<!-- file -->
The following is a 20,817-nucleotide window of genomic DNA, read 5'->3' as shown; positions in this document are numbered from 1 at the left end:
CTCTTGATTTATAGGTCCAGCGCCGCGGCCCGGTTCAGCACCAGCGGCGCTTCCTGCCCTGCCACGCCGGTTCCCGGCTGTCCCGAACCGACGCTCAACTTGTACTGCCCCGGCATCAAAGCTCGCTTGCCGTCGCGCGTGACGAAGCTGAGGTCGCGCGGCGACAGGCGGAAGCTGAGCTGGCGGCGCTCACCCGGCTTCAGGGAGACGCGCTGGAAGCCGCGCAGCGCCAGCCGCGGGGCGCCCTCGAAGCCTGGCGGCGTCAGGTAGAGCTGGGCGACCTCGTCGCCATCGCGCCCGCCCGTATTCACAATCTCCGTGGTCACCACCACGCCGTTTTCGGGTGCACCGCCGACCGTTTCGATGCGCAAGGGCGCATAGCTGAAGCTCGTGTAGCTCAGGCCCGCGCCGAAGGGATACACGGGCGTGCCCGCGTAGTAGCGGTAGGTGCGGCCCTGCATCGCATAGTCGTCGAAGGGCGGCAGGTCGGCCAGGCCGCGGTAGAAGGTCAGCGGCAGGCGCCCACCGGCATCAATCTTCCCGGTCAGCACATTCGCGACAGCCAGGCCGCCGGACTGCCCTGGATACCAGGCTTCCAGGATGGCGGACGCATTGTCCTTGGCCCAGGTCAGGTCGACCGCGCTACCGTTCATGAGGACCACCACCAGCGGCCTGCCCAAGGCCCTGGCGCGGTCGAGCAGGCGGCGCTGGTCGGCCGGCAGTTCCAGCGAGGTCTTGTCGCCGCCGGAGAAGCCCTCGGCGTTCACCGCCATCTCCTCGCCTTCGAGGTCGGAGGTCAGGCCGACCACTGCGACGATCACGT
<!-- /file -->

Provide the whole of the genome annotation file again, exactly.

The following is a 20,817-nucleotide window of genomic DNA, read 5'->3' as shown; positions in this document are numbered from 1 at the left end:
CTCTTGATTTATAGGTCCAGCGCCGCGGCCCGGTTCAGCACCAGCGGCGCTTCCTGCCCTGCCACGCCGGTTCCCGGCTGTCCCGAACCGACGCTCAACTTGTACTGCCCCGGCATCAAAGCTCGCTTGCCGTCGCGCGTGACGAAGCTGAGGTCGCGCGGCGACAGGCGGAAGCTGAGCTGGCGGCGCTCACCCGGCTTCAGGGAGACGCGCTGGAAGCCGCGCAGCGCCAGCCGCGGGGCGCCCTCGAAGCCTGGCGGCGTCAGGTAGAGCTGGGCGACCTCGTCGCCATCGCGCCCGCCCGTATTCACAATCTCCGTGGTCACCACCACGCCGTTTTCGGGTGCACCGCCGACCGTTTCGATGCGCAAGGGCGCATAGCTGAAGCTCGTGTAGCTCAGGCCCGCGCCGAAGGGATACACGGGCGTGCCCGCGTAGTAGCGGTAGGTGCGGCCCTGCATCGCATAGTCGTCGAAGGGCGGCAGGTCGGCCAGGCCGCGGTAGAAGGTCAGCGGCAGGCGCCCACCGGCATCAATCTTCCCGGTCAGCACATTCGCGACAGCCAGGCCGCCGGACTGCCCTGGATACCAGGCTTCCAGGATGGCGGACGCATTGTCCTTGGCCCAGGTCAGGTCGACCGCGCTACCGTTCATGAGGACCACCACCAGCGGCCTGCCCAAGGCCCTGGCGCGGTCGAGCAGGCGGCGCTGGTCGGCCGGCAGTTCCAGCGAGGTCTTGTCGCCGCCGGAGAAGCCCTCGGCGTTCACCGCCATCTCCTCGCCTTCGAGGTCGGAGGTCAGGCCGACCACTGCGACGATCACGT